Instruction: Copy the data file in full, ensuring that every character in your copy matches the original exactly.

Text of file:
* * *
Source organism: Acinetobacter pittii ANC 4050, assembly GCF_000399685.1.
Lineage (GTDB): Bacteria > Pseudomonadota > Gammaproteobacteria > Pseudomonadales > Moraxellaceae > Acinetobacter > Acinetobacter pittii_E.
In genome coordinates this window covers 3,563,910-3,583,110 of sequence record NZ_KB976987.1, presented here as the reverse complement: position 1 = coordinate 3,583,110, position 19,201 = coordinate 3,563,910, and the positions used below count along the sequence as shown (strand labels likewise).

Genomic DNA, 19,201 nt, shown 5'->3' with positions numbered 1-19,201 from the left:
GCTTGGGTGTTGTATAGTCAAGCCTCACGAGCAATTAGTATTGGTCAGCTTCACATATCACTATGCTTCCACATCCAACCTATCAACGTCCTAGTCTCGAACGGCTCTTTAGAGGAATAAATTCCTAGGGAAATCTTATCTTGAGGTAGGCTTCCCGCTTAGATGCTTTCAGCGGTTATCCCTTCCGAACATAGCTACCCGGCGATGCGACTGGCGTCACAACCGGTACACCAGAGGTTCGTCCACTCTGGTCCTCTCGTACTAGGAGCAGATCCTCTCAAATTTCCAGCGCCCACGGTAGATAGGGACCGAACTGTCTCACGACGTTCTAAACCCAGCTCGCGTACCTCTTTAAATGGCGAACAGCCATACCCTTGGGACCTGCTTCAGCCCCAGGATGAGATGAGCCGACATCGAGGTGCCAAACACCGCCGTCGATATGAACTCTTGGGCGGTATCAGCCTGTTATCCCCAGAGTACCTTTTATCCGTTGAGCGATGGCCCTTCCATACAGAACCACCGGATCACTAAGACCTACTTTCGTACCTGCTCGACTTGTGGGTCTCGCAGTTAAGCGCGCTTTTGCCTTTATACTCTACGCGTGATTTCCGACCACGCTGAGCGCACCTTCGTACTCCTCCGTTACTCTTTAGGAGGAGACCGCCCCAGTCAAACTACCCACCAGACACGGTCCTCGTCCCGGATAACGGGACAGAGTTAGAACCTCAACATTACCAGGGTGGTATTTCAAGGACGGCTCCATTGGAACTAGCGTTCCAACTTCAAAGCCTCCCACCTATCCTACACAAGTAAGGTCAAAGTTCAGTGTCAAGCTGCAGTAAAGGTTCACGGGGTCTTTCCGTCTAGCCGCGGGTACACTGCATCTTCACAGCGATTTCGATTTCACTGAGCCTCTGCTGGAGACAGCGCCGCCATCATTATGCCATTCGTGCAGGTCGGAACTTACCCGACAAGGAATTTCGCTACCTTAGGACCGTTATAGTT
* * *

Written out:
Source organism: Acinetobacter pittii ANC 4050, assembly GCF_000399685.1.
Lineage (GTDB): Bacteria > Pseudomonadota > Gammaproteobacteria > Pseudomonadales > Moraxellaceae > Acinetobacter > Acinetobacter pittii_E.
In genome coordinates this window covers 3,563,910-3,583,110 of sequence record NZ_KB976987.1, presented here as the reverse complement: position 1 = coordinate 3,583,110, position 19,201 = coordinate 3,563,910, and the positions used below count along the sequence as shown (strand labels likewise).

Genomic DNA, 19,201 nt, shown 5'->3' with positions numbered 1-19,201 from the left:
GCTTGGGTGTTGTATAGTCAAGCCTCACGAGCAATTAGTATTGGTCAGCTTCACATATCACTATGCTTCCACATCCAACCTATCAACGTCCTAGTCTCGAACGGCTCTTTAGAGGAATAAATTCCTAGGGAAATCTTATCTTGAGGTAGGCTTCCCGCTTAGATGCTTTCAGCGGTTATCCCTTCCGAACATAGCTACCCGGCGATGCGACTGGCGTCACAACCGGTACACCAGAGGTTCGTCCACTCTGGTCCTCTCGTACTAGGAGCAGATCCTCTCAAATTTCCAGCGCCCACGGTAGATAGGGACCGAACTGTCTCACGACGTTCTAAACCCAGCTCGCGTACCTCTTTAAATGGCGAACAGCCATACCCTTGGGACCTGCTTCAGCCCCAGGATGAGATGAGCCGACATCGAGGTGCCAAACACCGCCGTCGATATGAACTCTTGGGCGGTATCAGCCTGTTATCCCCAGAGTACCTTTTATCCGTTGAGCGATGGCCCTTCCATACAGAACCACCGGATCACTAAGACCTACTTTCGTACCTGCTCGACTTGTGGGTCTCGCAGTTAAGCGCGCTTTTGCCTTTATACTCTACGCGTGATTTCCGACCACGCTGAGCGCACCTTCGTACTCCTCCGTTACTCTTTAGGAGGAGACCGCCCCAGTCAAACTACCCACCAGACACGGTCCTCGTCCCGGATAACGGGACAGAGTTAGAACCTCAACATTACCAGGGTGGTATTTCAAGGACGGCTCCATTGGAACTAGCGTTCCAACTTCAAAGCCTCCCACCTATCCTACACAAGTAAGGTCAAAGTTCAGTGTCAAGCTGCAGTAAAGGTTCACGGGGTCTTTCCGTCTAGCCGCGGGTACACTGCATCTTCACAGCGATTTCGATTTCACTGAGCCTCTGCTGGAGACAGCGCCGCCATCATTATGCCATTCGTGCAGGTCGGAACTTACCCGACAAGGAATTTCGCTACCTTAGGACCGTTATAGTT